Buck v. California,
343 U.S. 99 (1952)

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U.S. Supreme Court

Buck v. California, 343 U.S. 99 (1952)

Buck v. California

No. 165

Argued November 28-29, 1951

Decided March 10, 1952

343 U.S. 99


1. Appellants are taxicab drivers who transported passengers from Mexico across an unincorporated area of San Diego County, California, to points not in the unincorporated area. They were convicted of driving taxicabs in an unincorporated area of the county without a permit from the sheriff required by a county ordinance. The ordinance required a written supplication for a permit, payment of a $1 fee, and compliance with certain standards relating to the public safety.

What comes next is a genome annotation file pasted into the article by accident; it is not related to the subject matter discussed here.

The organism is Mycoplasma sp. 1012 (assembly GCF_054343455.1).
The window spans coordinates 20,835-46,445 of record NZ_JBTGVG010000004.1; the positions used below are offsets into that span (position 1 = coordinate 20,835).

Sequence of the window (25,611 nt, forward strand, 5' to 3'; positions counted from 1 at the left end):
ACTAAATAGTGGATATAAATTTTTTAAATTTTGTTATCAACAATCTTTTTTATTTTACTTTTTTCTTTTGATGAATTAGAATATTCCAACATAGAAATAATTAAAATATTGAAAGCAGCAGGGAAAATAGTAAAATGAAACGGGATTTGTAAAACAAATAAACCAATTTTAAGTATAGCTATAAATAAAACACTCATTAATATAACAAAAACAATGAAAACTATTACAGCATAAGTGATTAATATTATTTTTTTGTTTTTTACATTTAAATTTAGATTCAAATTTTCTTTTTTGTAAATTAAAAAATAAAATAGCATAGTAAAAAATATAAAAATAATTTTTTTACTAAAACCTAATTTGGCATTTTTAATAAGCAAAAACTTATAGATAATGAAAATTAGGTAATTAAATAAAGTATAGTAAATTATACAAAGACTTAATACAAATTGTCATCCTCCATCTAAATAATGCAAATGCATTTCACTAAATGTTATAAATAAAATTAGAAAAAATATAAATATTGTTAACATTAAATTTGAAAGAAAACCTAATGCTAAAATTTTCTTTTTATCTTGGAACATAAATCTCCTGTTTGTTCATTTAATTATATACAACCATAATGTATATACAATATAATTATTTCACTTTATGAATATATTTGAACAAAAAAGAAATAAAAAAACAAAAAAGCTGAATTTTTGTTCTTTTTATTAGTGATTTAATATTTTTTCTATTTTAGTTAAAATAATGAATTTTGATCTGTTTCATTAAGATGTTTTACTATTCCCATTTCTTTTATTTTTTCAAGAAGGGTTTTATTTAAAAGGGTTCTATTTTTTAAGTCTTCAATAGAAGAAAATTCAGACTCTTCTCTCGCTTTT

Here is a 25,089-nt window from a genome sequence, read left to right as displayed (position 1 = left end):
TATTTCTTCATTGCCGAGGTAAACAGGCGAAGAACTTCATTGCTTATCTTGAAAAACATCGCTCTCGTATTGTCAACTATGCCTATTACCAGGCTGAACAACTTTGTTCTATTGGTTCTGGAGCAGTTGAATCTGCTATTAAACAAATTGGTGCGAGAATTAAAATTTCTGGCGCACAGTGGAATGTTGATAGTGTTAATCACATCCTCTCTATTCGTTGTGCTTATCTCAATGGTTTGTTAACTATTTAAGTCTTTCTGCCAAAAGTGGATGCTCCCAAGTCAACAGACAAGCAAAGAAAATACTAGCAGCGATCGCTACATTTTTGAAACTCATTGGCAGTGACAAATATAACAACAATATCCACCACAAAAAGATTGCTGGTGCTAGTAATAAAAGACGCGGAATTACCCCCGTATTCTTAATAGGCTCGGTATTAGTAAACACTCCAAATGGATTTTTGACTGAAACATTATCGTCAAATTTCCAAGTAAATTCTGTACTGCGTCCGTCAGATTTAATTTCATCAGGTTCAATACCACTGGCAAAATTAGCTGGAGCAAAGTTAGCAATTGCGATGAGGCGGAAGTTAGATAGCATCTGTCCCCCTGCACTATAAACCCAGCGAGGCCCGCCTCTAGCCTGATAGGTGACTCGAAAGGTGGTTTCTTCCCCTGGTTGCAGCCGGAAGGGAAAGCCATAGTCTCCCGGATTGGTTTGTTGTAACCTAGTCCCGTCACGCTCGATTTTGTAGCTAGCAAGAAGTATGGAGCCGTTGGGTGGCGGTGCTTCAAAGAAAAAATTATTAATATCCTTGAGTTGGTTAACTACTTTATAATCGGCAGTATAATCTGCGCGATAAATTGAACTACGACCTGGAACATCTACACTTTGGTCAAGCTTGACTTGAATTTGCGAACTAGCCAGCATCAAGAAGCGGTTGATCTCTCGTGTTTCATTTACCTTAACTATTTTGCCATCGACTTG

Held: the ordinance as here applied was not invalid under the Commerce Clause of the Federal Constitution. Pp. 343 U. S. 100-104.

(a) The ordinance was not inconsistent with the Motor Carrier Act of 1935 or Interstate Commerce Commission regulations. Pp. 343 U. S. 101-102.

(b) Nor was the ordinance an unreasonable burden on foreign commerce. Pp. 343 U. S. 102-103.

2. The question of the constitutional validity of a provision of the ordinance requiring a taxicab operator's license and payment of a $50 fee therefor is not here presented. Pp. 343 U. S. 103-104.

101 Cal.App.2d 907, 226 P.2d 87, affirmed.

Page 343 U. S. 100

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